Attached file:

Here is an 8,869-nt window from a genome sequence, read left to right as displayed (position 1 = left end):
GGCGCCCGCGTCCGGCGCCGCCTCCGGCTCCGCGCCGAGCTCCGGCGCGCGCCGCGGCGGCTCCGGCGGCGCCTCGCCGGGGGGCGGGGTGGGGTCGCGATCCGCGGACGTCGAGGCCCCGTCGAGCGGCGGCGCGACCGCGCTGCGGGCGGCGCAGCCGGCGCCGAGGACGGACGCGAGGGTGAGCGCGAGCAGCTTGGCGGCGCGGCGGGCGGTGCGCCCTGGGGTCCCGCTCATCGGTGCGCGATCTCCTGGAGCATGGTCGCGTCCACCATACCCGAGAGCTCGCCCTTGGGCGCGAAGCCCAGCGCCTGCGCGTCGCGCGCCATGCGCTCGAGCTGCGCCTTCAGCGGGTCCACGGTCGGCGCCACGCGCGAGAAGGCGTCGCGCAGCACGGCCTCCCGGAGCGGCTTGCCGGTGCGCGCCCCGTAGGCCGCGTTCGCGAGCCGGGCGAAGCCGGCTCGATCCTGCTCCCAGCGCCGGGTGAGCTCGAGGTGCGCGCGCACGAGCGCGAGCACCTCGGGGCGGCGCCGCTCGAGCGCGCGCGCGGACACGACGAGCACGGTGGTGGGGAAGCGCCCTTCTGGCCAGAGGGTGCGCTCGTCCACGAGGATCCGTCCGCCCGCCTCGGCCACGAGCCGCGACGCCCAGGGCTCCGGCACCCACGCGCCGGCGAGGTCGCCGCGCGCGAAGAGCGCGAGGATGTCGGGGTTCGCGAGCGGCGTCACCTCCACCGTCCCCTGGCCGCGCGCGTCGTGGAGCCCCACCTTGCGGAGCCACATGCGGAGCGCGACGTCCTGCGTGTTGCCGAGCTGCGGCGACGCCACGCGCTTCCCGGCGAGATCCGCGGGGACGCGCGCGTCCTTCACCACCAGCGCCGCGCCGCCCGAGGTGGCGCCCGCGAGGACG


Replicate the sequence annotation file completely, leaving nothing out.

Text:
Here is an 8,869-nt window from a genome sequence, read left to right as displayed (position 1 = left end):
GGCGCCCGCGTCCGGCGCCGCCTCCGGCTCCGCGCCGAGCTCCGGCGCGCGCCGCGGCGGCTCCGGCGGCGCCTCGCCGGGGGGCGGGGTGGGGTCGCGATCCGCGGACGTCGAGGCCCCGTCGAGCGGCGGCGCGACCGCGCTGCGGGCGGCGCAGCCGGCGCCGAGGACGGACGCGAGGGTGAGCGCGAGCAGCTTGGCGGCGCGGCGGGCGGTGCGCCCTGGGGTCCCGCTCATCGGTGCGCGATCTCCTGGAGCATGGTCGCGTCCACCATACCCGAGAGCTCGCCCTTGGGCGCGAAGCCCAGCGCCTGCGCGTCGCGCGCCATGCGCTCGAGCTGCGCCTTCAGCGGGTCCACGGTCGGCGCCACGCGCGAGAAGGCGTCGCGCAGCACGGCCTCCCGGAGCGGCTTGCCGGTGCGCGCCCCGTAGGCCGCGTTCGCGAGCCGGGCGAAGCCGGCTCGATCCTGCTCCCAGCGCCGGGTGAGCTCGAGGTGCGCGCGCACGAGCGCGAGCACCTCGGGGCGGCGCCGCTCGAGCGCGCGCGCGGACACGACGAGCACGGTGGTGGGGAAGCGCCCTTCTGGCCAGAGGGTGCGCTCGTCCACGAGGATCCGTCCGCCCGCCTCGGCCACGAGCCGCGACGCCCAGGGCTCCGGCACCCACGCGCCGGCGAGGTCGCCGCGCGCGAAGAGCGCGAGGATGTCGGGGTTCGCGAGCGGCGTCACCTCCACCGTCCCCTGGCCGCGCGCGTCGTGGAGCCCCACCTTGCGGAGCCACATGCGGAGCGCGACGTCCTGCGTGTTGCCGAGCTGCGGCGACGCCACGCGCTTCCCGGCGAGATCCGCGGGGACGCGCGCGTCCTTCACCACCAGCGCCGCGCCGCCCGAGGTGGCGCCCGCGAGGACG